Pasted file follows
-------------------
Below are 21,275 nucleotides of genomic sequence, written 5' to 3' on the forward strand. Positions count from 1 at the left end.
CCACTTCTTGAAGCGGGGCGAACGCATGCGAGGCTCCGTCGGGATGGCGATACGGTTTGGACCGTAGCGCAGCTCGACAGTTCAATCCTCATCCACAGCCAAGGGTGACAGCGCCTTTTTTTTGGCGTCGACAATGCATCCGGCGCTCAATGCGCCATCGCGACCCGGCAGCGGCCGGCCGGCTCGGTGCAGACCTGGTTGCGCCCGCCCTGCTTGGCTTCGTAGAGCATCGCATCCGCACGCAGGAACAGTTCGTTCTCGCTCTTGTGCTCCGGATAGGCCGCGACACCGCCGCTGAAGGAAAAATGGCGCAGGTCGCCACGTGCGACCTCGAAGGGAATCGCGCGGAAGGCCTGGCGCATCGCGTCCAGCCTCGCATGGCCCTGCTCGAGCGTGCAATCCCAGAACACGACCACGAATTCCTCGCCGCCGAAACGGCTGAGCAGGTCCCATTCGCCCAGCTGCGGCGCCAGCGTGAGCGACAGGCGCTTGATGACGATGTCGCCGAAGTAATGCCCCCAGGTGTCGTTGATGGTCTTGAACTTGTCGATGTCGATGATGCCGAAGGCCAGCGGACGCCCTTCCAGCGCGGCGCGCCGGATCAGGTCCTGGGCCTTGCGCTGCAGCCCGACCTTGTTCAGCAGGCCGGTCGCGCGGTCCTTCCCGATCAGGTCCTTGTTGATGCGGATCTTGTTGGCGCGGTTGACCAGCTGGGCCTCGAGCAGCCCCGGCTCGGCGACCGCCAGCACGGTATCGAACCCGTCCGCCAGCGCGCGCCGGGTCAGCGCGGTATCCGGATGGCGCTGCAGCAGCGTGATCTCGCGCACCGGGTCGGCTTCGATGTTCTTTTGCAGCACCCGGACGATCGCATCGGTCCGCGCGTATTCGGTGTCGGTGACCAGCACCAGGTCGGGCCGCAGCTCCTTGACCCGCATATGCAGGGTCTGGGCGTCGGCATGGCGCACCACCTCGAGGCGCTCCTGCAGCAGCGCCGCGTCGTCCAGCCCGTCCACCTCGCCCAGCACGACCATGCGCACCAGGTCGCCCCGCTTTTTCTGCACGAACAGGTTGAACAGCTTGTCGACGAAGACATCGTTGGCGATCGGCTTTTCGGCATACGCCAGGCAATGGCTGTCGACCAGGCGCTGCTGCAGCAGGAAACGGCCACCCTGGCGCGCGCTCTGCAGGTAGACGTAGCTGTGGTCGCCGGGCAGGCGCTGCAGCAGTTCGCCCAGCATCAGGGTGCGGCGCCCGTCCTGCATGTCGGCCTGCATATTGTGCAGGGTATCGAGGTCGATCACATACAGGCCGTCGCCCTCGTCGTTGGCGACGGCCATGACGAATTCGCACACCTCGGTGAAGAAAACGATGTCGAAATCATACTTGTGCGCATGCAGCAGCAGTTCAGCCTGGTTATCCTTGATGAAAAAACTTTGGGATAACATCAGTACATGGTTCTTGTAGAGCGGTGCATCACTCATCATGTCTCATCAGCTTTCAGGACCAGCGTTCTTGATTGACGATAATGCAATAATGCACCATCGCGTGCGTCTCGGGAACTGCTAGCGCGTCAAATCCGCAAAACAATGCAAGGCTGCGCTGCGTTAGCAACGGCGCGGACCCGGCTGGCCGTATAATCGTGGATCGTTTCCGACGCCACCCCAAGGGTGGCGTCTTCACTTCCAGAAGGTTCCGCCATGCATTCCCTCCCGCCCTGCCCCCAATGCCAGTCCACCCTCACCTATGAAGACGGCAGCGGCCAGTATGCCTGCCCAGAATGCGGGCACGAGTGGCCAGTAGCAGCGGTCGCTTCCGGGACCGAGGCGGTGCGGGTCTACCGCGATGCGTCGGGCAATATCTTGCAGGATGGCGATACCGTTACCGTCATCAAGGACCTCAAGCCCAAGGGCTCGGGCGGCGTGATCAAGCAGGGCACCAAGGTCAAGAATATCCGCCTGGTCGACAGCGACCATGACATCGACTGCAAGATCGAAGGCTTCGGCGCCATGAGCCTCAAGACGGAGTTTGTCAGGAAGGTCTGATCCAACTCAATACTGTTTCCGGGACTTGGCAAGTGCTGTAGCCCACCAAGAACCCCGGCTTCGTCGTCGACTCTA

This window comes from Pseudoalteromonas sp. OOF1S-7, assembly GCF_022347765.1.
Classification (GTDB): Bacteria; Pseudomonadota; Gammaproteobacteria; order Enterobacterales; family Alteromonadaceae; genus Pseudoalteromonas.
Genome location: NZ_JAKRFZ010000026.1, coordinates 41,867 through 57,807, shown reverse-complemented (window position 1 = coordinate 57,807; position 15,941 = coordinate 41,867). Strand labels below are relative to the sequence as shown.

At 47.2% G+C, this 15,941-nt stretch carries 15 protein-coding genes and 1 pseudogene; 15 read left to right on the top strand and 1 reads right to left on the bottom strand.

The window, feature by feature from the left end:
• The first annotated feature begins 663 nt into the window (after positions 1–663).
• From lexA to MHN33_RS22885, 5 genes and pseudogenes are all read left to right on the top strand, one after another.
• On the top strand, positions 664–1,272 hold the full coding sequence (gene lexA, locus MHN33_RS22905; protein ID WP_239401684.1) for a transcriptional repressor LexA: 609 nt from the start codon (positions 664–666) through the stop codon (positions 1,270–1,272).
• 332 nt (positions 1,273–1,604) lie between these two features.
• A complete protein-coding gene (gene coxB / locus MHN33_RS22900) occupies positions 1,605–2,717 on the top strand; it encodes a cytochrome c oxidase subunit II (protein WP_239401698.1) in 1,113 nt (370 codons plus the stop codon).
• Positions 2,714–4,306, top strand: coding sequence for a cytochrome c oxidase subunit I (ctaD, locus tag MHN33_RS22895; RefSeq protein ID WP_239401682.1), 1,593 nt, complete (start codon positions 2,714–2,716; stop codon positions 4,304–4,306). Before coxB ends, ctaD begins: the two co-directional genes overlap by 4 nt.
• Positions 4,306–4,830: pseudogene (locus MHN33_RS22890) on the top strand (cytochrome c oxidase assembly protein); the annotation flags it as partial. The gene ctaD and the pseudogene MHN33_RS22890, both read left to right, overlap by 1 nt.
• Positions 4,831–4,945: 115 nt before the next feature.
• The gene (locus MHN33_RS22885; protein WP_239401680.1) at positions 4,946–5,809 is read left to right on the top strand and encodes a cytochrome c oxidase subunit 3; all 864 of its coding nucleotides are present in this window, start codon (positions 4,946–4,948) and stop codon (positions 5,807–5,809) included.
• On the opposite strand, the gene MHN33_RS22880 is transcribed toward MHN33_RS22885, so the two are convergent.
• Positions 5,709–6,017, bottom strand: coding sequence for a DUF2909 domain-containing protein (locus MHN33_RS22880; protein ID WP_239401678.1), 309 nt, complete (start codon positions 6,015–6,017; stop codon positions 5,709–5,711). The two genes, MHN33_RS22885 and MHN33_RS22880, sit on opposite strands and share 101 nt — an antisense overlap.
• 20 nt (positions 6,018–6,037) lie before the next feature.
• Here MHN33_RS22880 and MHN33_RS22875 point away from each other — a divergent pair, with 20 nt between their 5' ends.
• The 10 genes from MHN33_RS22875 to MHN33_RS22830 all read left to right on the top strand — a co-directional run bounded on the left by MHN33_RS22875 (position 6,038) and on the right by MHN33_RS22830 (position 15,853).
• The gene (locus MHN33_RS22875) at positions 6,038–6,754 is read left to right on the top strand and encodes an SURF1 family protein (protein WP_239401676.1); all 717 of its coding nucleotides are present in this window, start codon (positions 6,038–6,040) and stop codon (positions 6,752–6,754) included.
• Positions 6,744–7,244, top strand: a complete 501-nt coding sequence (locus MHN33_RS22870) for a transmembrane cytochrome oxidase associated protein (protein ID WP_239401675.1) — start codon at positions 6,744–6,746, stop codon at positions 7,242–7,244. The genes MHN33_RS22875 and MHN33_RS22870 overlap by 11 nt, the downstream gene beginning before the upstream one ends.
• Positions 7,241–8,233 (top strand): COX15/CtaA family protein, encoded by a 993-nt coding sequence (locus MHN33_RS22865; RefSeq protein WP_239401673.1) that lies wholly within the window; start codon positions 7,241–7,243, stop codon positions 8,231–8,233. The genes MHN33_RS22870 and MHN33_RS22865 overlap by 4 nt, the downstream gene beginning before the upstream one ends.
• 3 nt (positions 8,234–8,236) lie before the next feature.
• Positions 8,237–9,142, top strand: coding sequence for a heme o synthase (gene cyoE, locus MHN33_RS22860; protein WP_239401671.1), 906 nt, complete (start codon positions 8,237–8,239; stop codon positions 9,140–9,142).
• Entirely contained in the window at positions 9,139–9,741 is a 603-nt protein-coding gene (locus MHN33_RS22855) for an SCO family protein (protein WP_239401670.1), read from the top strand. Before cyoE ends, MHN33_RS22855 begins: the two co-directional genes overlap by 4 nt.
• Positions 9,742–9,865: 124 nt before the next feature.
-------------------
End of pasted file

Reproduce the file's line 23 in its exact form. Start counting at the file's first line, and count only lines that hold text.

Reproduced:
• Positions 6,744–7,244, top strand: a complete 501-nt coding sequence (locus MHN33_RS22870) for a transmembrane cytochrome oxidase associated protein (protein ID WP_239401675.1) — start codon at positions 6,744–6,746, stop codon at positions 7,242–7,244. The genes MHN33_RS22875 and MHN33_RS22870 overlap by 11 nt, the downstream gene beginning before the upstream one ends.